In Washington, D.C, on July 26, 1948, President Harry Truman signed Executive Order 9981, desegregating the armed forces. He declared, “there shall be equality of treatment and opportunity for all persons in the armed services without regard to race, color, religion, or national origin.” In June 1950 when the Selective Services Law was up for renewal, Richard B. Russell, a Democratic Senator from Georgia, tried a second time to attach his segregation amendment that would grant draftees and new inductees an opportunity to choose if they wanted to serve in segregated military units—Congress defeated it.
Over 6953 miles away, there was another north and south divide, the 38th Parallel. The 38th Parallel separated North Korea from South Korea. When North Korea crossed the 38th Parallel and invaded South Korea, it resulted in massive losses in white units which put Executive Order 9981 to the test. Commanders began accepting Blacks as replacements.
During Black History Month 2020, “ Heroes Group Roundtable For Family Caregivers” spoke with one of the daughters of William Clarence Poindexter. Poindexter was born in Macon, Mississippi. After graduating in 1951, he was called to serve in the Korean Conflict where he was a member of the first group of U.S. soldiers to serve in integrated units; was promoted to Corporal; awarded the Purple Heart, and the Bronze Star medal for meritorious service.
Regardless of suffering injuries and putting his life on the line, William Poindexter returned to the U.S. with great pride. What he noted, to be shameful, was returning home to his country that was still racially divided. Nevertheless, he would talk about the good and the bad of the Korean Conflict, reflecting on how his experience helped shape his life.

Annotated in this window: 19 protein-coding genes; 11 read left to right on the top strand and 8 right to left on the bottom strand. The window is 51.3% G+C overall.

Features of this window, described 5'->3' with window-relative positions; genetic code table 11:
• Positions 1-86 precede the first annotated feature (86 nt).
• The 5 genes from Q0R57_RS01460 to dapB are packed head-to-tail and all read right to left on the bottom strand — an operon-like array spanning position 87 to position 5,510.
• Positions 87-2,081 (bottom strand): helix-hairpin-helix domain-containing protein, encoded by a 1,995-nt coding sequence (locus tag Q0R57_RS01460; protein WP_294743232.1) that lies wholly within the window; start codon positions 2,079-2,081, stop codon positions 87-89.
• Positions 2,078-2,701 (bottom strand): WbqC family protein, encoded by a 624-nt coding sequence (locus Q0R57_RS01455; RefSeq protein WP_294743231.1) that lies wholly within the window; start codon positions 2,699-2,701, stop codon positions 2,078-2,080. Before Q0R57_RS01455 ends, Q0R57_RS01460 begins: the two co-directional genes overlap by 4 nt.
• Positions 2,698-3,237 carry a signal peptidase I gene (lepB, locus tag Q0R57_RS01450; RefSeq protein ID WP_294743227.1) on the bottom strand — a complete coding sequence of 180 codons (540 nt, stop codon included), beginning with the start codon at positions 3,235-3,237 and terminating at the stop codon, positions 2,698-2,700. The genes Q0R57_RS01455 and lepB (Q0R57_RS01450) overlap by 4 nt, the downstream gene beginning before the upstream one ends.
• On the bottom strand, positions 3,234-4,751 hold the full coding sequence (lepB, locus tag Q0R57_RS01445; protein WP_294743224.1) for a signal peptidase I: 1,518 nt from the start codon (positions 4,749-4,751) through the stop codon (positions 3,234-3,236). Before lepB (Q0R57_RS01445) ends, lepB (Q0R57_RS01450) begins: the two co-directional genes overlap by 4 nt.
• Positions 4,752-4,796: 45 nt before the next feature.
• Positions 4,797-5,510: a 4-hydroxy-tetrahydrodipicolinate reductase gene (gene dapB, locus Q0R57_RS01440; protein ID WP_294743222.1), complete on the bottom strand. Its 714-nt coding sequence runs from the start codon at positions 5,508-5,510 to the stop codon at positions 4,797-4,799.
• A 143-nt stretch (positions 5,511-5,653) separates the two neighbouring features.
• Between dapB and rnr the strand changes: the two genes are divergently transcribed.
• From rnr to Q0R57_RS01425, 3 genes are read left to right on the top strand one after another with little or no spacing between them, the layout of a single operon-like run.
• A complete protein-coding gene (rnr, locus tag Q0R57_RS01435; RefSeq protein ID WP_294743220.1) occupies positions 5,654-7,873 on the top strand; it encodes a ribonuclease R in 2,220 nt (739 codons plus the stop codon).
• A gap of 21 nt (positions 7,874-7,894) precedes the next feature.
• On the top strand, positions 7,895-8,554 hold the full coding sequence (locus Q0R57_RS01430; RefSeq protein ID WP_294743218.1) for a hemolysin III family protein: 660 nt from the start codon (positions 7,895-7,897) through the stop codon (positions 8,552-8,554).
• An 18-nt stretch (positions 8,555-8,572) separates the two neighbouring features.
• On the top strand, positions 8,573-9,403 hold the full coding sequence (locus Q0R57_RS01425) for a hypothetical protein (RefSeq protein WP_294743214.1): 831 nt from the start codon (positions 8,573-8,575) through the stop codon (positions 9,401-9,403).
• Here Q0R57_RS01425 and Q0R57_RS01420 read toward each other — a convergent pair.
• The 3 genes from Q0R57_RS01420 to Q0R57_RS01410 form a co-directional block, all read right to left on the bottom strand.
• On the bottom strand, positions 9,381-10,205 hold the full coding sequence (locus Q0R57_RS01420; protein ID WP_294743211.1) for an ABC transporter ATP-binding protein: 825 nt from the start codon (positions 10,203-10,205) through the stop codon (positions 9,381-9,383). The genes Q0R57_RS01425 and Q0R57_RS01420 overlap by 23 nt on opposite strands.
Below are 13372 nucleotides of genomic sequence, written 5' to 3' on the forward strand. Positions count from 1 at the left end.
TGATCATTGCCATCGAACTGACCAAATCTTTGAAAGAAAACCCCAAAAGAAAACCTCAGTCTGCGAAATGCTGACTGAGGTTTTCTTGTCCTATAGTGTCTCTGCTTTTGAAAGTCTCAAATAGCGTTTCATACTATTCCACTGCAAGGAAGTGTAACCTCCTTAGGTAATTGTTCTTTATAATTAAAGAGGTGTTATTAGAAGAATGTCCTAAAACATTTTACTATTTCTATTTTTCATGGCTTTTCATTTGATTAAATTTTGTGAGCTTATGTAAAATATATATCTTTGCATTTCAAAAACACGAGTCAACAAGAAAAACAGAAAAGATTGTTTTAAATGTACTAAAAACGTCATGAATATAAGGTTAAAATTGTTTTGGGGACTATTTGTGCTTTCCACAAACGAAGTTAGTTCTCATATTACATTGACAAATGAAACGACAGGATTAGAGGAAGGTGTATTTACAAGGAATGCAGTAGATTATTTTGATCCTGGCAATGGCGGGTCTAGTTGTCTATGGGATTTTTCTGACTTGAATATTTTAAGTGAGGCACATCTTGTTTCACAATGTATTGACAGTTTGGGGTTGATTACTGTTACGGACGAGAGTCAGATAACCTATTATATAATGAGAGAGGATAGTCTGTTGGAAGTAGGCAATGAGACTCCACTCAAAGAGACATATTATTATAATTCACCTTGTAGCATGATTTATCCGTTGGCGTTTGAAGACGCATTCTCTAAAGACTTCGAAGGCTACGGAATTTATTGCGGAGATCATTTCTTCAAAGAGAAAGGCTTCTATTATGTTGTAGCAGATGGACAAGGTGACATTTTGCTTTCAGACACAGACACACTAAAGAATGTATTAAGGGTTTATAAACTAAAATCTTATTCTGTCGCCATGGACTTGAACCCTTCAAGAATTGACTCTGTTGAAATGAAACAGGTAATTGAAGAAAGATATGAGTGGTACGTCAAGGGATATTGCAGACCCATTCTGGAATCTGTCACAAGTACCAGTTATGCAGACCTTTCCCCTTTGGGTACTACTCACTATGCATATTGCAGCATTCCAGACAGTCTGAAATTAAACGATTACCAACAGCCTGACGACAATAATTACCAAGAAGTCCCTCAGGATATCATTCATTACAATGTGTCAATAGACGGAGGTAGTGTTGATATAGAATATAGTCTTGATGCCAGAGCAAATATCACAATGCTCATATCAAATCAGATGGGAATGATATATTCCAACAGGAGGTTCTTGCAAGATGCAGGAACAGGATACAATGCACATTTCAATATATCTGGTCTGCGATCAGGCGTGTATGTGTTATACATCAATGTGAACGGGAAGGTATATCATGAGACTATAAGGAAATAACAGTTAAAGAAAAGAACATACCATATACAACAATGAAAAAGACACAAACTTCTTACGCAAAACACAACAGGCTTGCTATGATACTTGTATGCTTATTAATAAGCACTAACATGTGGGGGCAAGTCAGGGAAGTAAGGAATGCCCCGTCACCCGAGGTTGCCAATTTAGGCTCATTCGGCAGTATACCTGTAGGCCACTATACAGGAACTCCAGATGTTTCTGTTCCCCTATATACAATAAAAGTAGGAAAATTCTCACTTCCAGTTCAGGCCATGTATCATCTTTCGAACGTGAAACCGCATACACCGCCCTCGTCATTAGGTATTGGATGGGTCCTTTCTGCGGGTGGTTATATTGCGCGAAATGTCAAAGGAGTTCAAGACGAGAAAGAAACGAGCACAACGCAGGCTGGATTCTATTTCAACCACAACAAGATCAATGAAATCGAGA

During his later years, William Poindexter only wanted to go to the Veterans Affairs hospital. This afforded him opportunities to bond with comrades that understood “military experience.” When Pointdexter developed health issues, his four children weren’t divided; they worked together as his caregivers.
Sadly enough, some label the Korean Conflict, the “Forgotten War.” Being that William Clarence Poindexter was a member of the first integrated unit, he will never be forgotten because “his-story” lives forever.
Keisha L. Jackson is retired Air Force veteran. After 22 years of honorable service, she signed to write for a women’s magazine. Shortly thereafter, her mother was diagnosed with Stage Four inoperable lung cancer. Keisha resigned to become her primary caregiver. Six months after her mother passed, one of her brothers fell, causing internal bleeding and broken ribs. After becoming his primary caregiver, Keisha started networking and learning about caregiving resources available. Keisha hopes to partner with on-line and in-person caregiver communities to encourage, educate, and empower other caregivers.